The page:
President Obama, after a dreadful showing two weeks ago during debate #1 where he was listless, aloof, and unwilling to engage in debate, found his footing again Tuesday night in Hempstead, NY. He came out swinging, and never let up. It wasn't a perfect showing, as he missed a couple of key opportunities to attack Mitt Romney on the economy while touting his own record. Having him show up with his game face on, with his usual cool demeanor, and with a solid command of facts and reality was a sorely-needed shot in the arm for his supporters. In particular, Andrew Sullivan stepped back off his ledge after going a bit mad after the Denver debate.
Far better writers and commentators than I have written millions of words already about the specific moments in the debate where Obama gained the upper hand. For example, right off the bat, when he said that Romney wanted the auto industry to fail without the means to stay open for business, you knew that Obama meant business. And this was just the tip of his iceberg. Romney's titanic tirade of tall tales (I like that!) continued throughout the debate. Time and again, Obama called Romney's assertions "not true," or simply slammed him with the real Mitt Romney (he of the "one-point plan" and "sketchy" deals). When Obama stood up to Romney over the suggestion that Obama and his team misled the country over what had happened in Libya, his indignation was justified, and he took exactly the right tone to put Romney in his place. From that point forward, Romney acted like a petulant child, and made some really bad choices in what he said and/or suggested. When Romney said that two-parent households helped reduce gun violence, suggesting that single-parent households were responsible for the increases in gun violence, my wife's ears pricked up and she got pissed. Had I been Romney at that moment, I'd have gone back to my stool, pulled off my wing-tips and shoved both feet into my mouth.
For Romney, it was a frustrating evening, and it showed all over his face and in his body language. He scored pretty well when hitting Obama on the economy because, well, Obama's performance on the economy has not pleased many people and is a politically weak area for him. Romney would do well to continue hammering on jobs, deficits, and debt. But because he has been exposed for failing to spell out how, specifically, he would make changes to the Obama policy, he needs to start backing up his criticisms with real ideas. I don't hear vision from him -- he's not a visionary person, he's a problem-solver -- and in the final debate, which deals with foreign policy issues, he'll need to lay it all out there for everyone to see if he wants to build on his considerable post-Denver momentum. I'm sure his people are busily drafting and crafting away at his message, slowly moving him toward a moderate position.
For Obama's part, he definitely is missing some key elements to his second term agenda. I don't particularly believe that he's got nothing but more of the same (that would be politically suicidal), but he needs to show from this point forward where he will change things up. He knows he's got to deal with a Congress that will become even more intransigent and obstructionist. If the GOP gains seats in the Senate, with or without gaining a majority, you'll see even more gridlock. Obama, a former state and US Senator, was content during his first term to let the Legislative Branch do its job, but even with a filibuster-proof Senate majority and a giant House majority for six months, very little got done in a bipartisan fashion. Now, a lot of this can be attributed to certain rules in the two legislative bodies that give individual members the power to hold up votes, block judge nominations, and filibuster without actually standing at the microphone. But most of it is due to the FACT that the GOP set out from the beginning to deny Obama re-election, damn the torpedoes and screw the whole country! Despite this massive blockade, Obama passed key legislation that empowers the middle class and guarantees Americans access to healthcare. I think the public Obama who showed up in Hempstead Tuesday night needs to be the public Obama now and all through his second term, calling out Republicans for not telling the truth, for being inconsistent with past positions, and for putting their party before the well-being of the country. No matter what the GOP says in response to that, they can't deny that they want power before they'll lift a finger to help Americans.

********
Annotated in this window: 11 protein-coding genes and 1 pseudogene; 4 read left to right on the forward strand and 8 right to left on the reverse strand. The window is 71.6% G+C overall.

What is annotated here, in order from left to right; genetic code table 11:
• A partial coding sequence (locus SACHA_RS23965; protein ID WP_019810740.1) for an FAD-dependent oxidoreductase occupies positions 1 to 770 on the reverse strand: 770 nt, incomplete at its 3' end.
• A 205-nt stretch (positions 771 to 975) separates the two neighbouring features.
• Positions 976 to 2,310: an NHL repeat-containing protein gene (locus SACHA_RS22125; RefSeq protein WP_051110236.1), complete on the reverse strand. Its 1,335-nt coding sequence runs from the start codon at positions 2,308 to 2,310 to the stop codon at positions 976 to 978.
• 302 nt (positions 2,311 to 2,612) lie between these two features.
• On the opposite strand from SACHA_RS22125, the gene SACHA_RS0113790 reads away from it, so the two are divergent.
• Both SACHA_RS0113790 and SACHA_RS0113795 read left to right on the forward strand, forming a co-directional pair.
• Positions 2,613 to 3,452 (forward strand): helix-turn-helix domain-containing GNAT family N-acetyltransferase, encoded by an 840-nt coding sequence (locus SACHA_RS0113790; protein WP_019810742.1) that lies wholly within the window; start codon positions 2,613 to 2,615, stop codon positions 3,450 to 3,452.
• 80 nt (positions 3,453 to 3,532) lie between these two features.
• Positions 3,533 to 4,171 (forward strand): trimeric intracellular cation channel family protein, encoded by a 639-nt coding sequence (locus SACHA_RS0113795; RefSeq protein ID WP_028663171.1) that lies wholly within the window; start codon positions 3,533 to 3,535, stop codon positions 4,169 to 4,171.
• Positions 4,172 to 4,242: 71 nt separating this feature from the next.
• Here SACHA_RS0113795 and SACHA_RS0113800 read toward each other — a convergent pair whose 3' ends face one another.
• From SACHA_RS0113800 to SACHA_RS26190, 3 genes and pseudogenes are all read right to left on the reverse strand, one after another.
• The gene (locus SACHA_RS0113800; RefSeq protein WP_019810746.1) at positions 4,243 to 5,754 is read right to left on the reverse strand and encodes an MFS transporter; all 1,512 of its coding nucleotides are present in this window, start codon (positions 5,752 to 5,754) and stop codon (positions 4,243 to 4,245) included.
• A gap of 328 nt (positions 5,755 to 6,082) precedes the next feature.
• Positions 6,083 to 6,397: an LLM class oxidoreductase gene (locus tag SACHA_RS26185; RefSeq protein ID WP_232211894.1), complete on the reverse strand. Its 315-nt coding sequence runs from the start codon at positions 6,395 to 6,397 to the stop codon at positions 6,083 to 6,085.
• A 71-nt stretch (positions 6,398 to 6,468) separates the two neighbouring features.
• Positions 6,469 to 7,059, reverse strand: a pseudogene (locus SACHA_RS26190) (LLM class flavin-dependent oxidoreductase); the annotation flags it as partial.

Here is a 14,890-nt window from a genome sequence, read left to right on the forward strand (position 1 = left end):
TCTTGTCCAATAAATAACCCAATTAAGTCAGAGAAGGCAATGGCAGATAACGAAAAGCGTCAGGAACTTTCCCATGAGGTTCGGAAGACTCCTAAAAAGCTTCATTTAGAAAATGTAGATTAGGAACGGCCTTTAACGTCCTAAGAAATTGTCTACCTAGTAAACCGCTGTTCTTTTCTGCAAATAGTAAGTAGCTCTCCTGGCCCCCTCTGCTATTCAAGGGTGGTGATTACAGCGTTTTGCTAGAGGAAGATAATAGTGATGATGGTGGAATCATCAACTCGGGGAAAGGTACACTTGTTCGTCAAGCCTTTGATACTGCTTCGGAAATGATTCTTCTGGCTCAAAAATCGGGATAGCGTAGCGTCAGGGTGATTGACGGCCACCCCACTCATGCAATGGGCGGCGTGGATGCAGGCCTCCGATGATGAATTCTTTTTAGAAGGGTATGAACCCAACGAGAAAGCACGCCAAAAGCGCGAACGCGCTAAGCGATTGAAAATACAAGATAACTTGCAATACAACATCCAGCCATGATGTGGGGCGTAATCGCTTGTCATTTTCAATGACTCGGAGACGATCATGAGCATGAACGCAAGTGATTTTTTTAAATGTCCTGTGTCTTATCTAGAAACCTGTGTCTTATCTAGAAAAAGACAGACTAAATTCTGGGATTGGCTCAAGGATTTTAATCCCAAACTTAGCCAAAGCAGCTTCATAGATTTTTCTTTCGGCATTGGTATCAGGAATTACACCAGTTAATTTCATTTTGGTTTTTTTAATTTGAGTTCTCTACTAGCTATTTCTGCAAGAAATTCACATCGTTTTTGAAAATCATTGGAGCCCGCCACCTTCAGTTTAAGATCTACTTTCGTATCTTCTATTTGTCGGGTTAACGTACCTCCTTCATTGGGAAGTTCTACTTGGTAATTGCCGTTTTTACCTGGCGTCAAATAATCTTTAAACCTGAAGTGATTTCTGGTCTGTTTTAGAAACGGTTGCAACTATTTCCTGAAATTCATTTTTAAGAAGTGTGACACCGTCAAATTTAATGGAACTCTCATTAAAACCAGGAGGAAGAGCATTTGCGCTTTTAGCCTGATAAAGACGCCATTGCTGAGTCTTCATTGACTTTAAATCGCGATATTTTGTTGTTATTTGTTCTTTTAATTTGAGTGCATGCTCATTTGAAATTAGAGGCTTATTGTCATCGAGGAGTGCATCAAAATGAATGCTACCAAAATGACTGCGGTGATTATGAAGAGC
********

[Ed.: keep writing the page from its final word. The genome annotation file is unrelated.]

To counter Romney's tack to the center, Obama also needs to tell anyone who is listening that we simply do not know who Mitt Romney is. Up until right after the GOP convention, all we've heard from Romney is about what a "severe conservative" he is, about the 47% of the country with whom he doesn't want to be bothered, and about his support for nearly every hard-right policy in the Republican platform. Of course, we know from his days as governor of Massachusetts that he held a moderate position on a lot of issues, including reproductive choice, which is why so many in the Republican base were wary of his conservative bona fides. So he tacked to the right for over a year, sewed up the nomination, and is now tacking back to the center. Obama needs to fashion a theme similar to, "Will the real Mitt Romney please stand up?" or "Who are you, sir, and what have you done with the real Mitt Romney?" Mitt Romney truly has been whatever he's needed to be at any given moment to gain voters. He's a populist and an opportunist of the worst kind, asserting "core" convictions so powerfully that people forget that he's a monumental panderer and flip-flopper.
Did Obama stop the freefall in the polls? Probably, but we won't really know yet until more polling is done. There were plenty of people who thought Romney had either won or fought to a draw, which tells me and should tell the President that he still has a lot of work to do.